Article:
Many of these systems work well in a controlled environment such as an airport or an amusement park but they are not very practical for moving large numbers of people through a city. There are some exceptions. The people mover at Morgantown, WV is still running after some 30 years. The monorails in Seattle Washington in the US and Wuppertal in Germany have been running for many decades. The rubber-tired people mover at the Dallas Fort Worth airport has been less than successful and it is being replaced.

In Fort Worth Texas Leonard's Department Store built a private subway to carry passengers from their parking lot to their store. Surplus trolleys from Washington, DC operated through a tunnel built from quonset huts. The system was later bought by Tandy and upgraded with "new" cars built with parts from retired trolleys and elevated trains. The line closed on August 30, 2002 after more than forty years of faithful and cost-effective service.

The Interurban Revival

One of the more promising solutions for our traffic woes is the high speed trolley (or light rail vehicle, if you prefer), which is a modern version of the interurban trolley. Whatever you call it the concept is good, it is cost-effective, and it works:

  • They can operate anywhere: Surface, subway or elevated; in the street or on a reservation; in the middle of a highway; etc.
  • They can tolerate grade crossings and they can pre-empt the traffic lights.
  • They don't need fancy stations with escalators, ramps, elevators, or wheelchair lifts.
  • They don't require complex fare collection equipment.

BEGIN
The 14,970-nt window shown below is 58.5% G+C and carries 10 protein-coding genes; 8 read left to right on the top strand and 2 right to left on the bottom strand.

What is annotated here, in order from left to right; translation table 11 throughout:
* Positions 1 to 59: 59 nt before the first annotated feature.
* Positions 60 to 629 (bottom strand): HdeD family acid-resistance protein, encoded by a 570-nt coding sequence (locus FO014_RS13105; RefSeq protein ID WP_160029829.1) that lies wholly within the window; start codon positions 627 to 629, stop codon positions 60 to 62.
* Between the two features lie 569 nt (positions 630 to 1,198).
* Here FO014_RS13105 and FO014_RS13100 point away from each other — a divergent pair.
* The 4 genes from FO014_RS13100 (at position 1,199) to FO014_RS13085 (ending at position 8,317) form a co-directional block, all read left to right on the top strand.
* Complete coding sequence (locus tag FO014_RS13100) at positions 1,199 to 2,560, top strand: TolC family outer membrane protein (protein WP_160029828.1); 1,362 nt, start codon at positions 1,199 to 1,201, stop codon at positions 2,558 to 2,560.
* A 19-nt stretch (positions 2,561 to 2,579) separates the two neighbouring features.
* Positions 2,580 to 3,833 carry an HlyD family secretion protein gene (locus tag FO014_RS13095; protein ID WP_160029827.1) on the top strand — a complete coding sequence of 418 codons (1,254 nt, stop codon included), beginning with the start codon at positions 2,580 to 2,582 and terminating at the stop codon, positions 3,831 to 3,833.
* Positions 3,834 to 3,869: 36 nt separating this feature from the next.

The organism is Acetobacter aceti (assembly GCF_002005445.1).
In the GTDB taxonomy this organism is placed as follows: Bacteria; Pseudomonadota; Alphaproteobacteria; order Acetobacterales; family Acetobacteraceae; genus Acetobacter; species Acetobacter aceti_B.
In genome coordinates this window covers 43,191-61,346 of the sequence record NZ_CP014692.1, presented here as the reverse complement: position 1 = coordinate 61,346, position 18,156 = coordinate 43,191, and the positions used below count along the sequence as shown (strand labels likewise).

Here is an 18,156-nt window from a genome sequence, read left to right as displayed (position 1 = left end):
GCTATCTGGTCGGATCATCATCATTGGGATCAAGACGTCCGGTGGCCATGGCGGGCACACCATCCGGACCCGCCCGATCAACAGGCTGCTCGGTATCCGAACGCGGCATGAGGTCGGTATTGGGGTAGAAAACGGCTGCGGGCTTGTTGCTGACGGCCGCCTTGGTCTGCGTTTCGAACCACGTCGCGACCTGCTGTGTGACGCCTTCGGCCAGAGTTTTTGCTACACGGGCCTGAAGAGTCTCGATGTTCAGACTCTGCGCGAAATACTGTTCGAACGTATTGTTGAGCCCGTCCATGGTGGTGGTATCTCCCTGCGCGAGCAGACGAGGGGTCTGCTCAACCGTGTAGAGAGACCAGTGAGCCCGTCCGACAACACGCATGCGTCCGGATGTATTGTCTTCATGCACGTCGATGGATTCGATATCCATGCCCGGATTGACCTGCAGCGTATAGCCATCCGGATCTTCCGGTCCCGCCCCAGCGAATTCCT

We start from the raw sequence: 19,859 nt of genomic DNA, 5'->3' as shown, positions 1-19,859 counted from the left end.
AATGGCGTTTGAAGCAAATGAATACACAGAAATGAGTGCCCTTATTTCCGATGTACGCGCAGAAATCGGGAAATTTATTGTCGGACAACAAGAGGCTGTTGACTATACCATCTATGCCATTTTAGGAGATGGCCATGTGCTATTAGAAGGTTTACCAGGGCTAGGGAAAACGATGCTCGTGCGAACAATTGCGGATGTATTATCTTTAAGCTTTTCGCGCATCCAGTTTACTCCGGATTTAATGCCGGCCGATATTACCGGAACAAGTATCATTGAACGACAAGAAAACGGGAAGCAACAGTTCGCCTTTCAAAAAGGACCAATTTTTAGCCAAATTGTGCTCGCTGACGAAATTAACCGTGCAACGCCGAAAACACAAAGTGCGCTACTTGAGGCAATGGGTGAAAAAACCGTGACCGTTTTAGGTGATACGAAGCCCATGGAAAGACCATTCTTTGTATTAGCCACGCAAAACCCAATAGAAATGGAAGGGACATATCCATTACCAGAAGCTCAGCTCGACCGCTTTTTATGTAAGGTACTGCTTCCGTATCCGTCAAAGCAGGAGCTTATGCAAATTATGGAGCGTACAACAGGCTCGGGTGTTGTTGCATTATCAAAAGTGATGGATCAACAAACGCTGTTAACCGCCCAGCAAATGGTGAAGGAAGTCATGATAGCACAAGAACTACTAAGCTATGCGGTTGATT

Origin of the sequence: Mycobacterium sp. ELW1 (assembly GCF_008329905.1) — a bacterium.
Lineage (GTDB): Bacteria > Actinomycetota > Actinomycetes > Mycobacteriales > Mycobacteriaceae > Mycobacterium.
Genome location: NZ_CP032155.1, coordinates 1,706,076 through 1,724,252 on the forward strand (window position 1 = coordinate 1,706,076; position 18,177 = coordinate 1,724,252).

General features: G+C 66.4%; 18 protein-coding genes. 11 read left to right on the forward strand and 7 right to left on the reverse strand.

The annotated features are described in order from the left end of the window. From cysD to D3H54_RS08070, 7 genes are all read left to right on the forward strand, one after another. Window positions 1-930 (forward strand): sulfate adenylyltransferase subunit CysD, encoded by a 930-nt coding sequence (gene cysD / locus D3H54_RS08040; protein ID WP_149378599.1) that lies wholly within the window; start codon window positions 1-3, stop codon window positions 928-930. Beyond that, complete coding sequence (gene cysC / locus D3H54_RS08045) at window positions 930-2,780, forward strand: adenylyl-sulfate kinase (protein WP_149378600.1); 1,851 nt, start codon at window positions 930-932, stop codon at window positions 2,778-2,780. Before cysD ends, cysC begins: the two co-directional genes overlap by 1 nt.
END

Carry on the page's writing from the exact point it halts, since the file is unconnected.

• Rolling stock can be off-the-shelf cars that are also found in many other cities, not custom-designed.
  • Automated signal systems are not required but they can be used if desired.

Older trolleys had a few practical problems, which have been addressed in modern systems.

  • Trolleys cause traffic jams and the loading platforms disrupt traffic.
    Modern trolleys generally run on a reserved portion of the street. When they do mix with automotive traffic they can operate at the curb, which doubles as a loading platform. Trolleys can pre-empt the traffic lights.
  • Trolleys have ugly overhead wires.
    The poles on older trolleys had to track the wire precisely. This requires installing wire pull-offs on curves and at switches and it often resulted in a rather unsightly web of wire. The pantographs on modern trolleys track the wire more casually, thus allowing for a more aesthetically pleasing wire system.
  • Trolleys require ugly poles all along the road.
    Modern systems often incorporate the poles into other fixtures such as street lights. Wires can also be suspended from rings inserted into building walls. Many trolleys use overhead "catenary", which eliminate many of the poles.
  • Trolleys are noisy.
    Modern motors and gears are small, efficient, and quiet. At high speeds you may hear only a soft hum under the floor. Modern track constructions reduces rail noise and curve greasers eliminate wheel noise on tight turns.
  • Boarding and alighting is a slow process, with frequent delays at the farebox.
    Modern trolley lines do not use on-board fare collection, allowing the use of multiple doors for entry and exit. The trend is toward low floor cars which have no steps, thus allowing fast boarding and alighting through the wide doors.
  • Trolleys can't accommodate wheelchairs.
    Modern low floor trolleys have a sliding ramp that bridges the gap between the car and the platform. Older cars have wheelchair lifts at one end of each car.
  • Trolleys don't tell you where you are or where you are going.
    Modern trolleys have public address systems that announce the current stop, the car's route, and its destination. Some even have sign boards that tell the time and the name of the next stop. Trolley stations can have "smart" signs that announce the approximate waiting time for the next car and its destination.

If you haven't ridden a modern trolley you are in for a pleasant surprise. In the next section we'll visit Portland, Oregon, which has two systems, the high speed inter-city Max trains and the local Portland Streetcar.